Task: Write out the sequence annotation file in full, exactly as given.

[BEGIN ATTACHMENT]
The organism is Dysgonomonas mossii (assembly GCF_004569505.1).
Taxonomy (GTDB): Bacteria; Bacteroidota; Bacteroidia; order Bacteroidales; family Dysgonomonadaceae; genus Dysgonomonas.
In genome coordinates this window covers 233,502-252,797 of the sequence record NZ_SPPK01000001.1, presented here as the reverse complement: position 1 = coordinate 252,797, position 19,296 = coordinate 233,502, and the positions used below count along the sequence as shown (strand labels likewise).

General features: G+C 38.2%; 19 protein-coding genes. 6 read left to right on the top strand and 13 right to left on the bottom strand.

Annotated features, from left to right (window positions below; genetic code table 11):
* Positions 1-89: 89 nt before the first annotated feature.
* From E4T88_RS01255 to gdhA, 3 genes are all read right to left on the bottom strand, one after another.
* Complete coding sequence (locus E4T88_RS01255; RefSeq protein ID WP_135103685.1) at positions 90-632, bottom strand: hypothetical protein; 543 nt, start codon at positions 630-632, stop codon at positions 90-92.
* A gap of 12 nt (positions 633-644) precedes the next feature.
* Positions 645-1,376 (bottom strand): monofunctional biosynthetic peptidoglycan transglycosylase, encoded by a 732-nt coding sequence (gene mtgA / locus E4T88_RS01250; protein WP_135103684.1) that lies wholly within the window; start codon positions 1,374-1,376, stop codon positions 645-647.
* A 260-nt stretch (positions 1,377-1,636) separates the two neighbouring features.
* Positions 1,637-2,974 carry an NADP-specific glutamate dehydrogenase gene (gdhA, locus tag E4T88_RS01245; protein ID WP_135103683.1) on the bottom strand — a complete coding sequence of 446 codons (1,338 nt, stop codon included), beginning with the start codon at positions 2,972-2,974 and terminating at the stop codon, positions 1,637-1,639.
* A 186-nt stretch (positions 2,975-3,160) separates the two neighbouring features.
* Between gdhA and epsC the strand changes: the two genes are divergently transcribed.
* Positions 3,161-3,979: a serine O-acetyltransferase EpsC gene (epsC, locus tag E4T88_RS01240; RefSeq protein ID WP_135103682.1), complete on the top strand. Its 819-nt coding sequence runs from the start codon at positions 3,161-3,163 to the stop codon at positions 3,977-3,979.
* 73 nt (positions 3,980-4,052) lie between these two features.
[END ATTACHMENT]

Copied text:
The organism is Dysgonomonas mossii (assembly GCF_004569505.1).
Taxonomy (GTDB): Bacteria; Bacteroidota; Bacteroidia; order Bacteroidales; family Dysgonomonadaceae; genus Dysgonomonas.
In genome coordinates this window covers 233,502-252,797 of the sequence record NZ_SPPK01000001.1, presented here as the reverse complement: position 1 = coordinate 252,797, position 19,296 = coordinate 233,502, and the positions used below count along the sequence as shown (strand labels likewise).

General features: G+C 38.2%; 19 protein-coding genes. 6 read left to right on the top strand and 13 right to left on the bottom strand.

Annotated features, from left to right (window positions below; genetic code table 11):
* Positions 1-89: 89 nt before the first annotated feature.
* From E4T88_RS01255 to gdhA, 3 genes are all read right to left on the bottom strand, one after another.
* Complete coding sequence (locus E4T88_RS01255; RefSeq protein ID WP_135103685.1) at positions 90-632, bottom strand: hypothetical protein; 543 nt, start codon at positions 630-632, stop codon at positions 90-92.
* A gap of 12 nt (positions 633-644) precedes the next feature.
* Positions 645-1,376 (bottom strand): monofunctional biosynthetic peptidoglycan transglycosylase, encoded by a 732-nt coding sequence (gene mtgA / locus E4T88_RS01250; protein WP_135103684.1) that lies wholly within the window; start codon positions 1,374-1,376, stop codon positions 645-647.
* A 260-nt stretch (positions 1,377-1,636) separates the two neighbouring features.
* Positions 1,637-2,974 carry an NADP-specific glutamate dehydrogenase gene (gdhA, locus tag E4T88_RS01245; protein ID WP_135103683.1) on the bottom strand — a complete coding sequence of 446 codons (1,338 nt, stop codon included), beginning with the start codon at positions 2,972-2,974 and terminating at the stop codon, positions 1,637-1,639.
* A 186-nt stretch (positions 2,975-3,160) separates the two neighbouring features.
* Between gdhA and epsC the strand changes: the two genes are divergently transcribed.
* Positions 3,161-3,979: a serine O-acetyltransferase EpsC gene (epsC, locus tag E4T88_RS01240; RefSeq protein ID WP_135103682.1), complete on the top strand. Its 819-nt coding sequence runs from the start codon at positions 3,161-3,163 to the stop codon at positions 3,977-3,979.
* 73 nt (positions 3,980-4,052) lie between these two features.